Originally created 08/07/02

Morning practice ends early after altercation



SPARTANBURG, S.C. -- Carolina Panthers head coach John Fox ended Tuesday morning's practice early after an altercation involving three players erupted during a drill.

Fox grew agitated when second-year offensive lineman T.J. Washington got into a scuffle with veteran defensive linemen Mike Rucker and Brentson Buckner about 30 minutes before practice was to end.

After players broke up the scuffle, an angry Fox called his players into a huddle, chewed them out and dismissed them until the afternoon session. It was his first public lecturing of his players in front of the fans and media since taking over as coach.

"Sometimes, you can talk to people, but sometimes you've got to put the hammer down," Fox said. "Whether it's my football team or my kids, we all deal with it. It's part of the growing process.

"Some times you let it go, but I had just had enough," Fox said.

The scuffle began after Washington, a reserve, pushed Rucker to the ground during a non-padded practice drill.

Rucker got up and loudly warned Washington not to do it again. Buckner then pushed Washington, who turned and walked toward Buckner with his chest thrust outward. Buckner hit Washington a few times before their teammates stepped in to break things up.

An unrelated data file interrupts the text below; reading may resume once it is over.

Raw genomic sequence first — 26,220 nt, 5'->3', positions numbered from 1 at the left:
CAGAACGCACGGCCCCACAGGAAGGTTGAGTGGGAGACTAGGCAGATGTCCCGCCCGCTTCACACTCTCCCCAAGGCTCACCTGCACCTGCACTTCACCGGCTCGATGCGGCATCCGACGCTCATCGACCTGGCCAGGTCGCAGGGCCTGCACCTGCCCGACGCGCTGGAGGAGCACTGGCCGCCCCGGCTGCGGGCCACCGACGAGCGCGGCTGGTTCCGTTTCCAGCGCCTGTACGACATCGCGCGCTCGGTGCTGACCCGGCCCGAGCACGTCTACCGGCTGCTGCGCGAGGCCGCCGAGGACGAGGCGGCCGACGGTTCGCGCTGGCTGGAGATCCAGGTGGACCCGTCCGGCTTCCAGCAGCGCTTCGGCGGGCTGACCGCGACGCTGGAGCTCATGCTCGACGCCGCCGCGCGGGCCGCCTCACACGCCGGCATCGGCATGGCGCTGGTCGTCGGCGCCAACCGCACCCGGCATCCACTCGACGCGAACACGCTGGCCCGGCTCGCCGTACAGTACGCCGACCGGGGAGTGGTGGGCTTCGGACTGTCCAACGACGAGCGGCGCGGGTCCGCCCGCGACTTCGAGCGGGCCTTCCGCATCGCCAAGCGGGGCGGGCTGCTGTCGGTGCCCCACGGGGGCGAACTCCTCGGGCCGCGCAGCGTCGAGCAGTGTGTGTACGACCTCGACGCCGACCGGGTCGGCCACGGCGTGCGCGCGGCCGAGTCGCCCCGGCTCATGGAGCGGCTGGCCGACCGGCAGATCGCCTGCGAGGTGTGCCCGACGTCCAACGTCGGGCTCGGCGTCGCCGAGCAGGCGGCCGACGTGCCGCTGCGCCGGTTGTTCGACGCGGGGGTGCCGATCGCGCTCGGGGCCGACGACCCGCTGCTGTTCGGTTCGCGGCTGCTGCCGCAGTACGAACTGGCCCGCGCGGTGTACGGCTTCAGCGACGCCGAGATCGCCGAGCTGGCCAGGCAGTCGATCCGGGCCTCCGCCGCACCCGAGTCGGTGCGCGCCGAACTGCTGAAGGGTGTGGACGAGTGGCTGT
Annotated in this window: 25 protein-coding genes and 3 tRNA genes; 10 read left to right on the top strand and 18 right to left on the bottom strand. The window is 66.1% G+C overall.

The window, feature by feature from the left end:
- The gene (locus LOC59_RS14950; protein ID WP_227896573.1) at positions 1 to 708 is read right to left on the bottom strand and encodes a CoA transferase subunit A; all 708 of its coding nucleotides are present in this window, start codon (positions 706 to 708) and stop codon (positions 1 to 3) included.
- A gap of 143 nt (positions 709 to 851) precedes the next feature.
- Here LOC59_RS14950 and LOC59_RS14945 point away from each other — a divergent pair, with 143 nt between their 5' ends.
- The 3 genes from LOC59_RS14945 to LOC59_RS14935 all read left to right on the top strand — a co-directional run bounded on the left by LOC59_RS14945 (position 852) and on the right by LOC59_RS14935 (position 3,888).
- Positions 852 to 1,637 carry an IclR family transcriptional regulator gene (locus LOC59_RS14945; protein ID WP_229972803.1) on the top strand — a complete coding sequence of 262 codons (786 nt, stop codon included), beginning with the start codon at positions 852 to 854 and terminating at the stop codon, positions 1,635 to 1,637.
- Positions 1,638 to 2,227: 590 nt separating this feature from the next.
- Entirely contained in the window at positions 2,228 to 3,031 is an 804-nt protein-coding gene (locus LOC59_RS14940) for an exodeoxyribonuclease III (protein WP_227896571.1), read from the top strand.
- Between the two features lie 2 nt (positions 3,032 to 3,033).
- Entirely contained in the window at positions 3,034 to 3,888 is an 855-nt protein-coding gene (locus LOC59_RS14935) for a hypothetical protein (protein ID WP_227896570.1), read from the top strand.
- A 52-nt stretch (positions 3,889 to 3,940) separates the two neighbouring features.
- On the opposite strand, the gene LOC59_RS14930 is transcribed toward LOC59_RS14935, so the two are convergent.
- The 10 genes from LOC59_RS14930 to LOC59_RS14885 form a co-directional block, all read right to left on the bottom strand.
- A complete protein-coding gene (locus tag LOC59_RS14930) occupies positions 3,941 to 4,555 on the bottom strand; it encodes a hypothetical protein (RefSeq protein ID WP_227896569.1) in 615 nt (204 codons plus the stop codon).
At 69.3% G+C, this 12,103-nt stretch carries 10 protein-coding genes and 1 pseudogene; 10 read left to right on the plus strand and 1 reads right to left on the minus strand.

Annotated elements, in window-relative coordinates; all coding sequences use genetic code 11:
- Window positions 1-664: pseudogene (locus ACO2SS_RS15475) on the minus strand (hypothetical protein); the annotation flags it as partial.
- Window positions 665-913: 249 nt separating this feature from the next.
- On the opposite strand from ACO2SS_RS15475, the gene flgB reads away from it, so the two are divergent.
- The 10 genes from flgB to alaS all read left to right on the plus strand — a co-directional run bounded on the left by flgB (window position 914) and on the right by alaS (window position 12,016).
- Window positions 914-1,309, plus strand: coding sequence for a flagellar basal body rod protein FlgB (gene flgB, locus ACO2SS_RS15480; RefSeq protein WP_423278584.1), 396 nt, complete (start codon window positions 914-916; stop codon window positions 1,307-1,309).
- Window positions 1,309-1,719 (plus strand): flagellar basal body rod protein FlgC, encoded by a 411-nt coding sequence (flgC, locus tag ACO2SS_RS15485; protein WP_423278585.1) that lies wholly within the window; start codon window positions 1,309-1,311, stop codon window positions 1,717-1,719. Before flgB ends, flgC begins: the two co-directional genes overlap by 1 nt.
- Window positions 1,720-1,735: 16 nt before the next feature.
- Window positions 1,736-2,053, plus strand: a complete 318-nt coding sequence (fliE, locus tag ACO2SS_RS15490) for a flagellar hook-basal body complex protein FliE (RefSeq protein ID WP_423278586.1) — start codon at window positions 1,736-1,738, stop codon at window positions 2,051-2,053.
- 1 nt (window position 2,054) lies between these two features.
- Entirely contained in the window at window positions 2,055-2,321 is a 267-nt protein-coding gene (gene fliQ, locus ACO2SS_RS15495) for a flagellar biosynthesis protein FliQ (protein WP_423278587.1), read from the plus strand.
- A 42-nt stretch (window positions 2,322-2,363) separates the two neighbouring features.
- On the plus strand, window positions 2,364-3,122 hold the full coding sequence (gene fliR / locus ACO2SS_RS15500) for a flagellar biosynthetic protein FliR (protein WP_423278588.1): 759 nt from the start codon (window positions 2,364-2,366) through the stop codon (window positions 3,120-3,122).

After breaking free of the restraints, an infuriated Washington tried in vain to run around a huddle of players and get back at Buckner.

After practice, Washington said he was in the wrong.

"After a while you get tired of banging one each other, and little things happen that normally wouldn't happen," Washington said. "We're like brothers. After a while you'd fight your brother once in a while. Everybody does it. But you come in the next day, you forget about it and go on."

Buckner and Rucker were unavailable for comment.

Until Tuesday, Fox had raved about his team's hard work during camp. But he added that it's not unusual for players to endure a letdown during the hot days of summer.

Fox wouldn't immediately say if he planned on handing out fines.

"You take a guy off the field, that's about as big a punishment as it gets," Fox said. "These guys get paid a lot of money, but they have a lot of pride in what they do. Their ultimate reason they do all of this is to play on the field. We'll get into their pocket too if need be."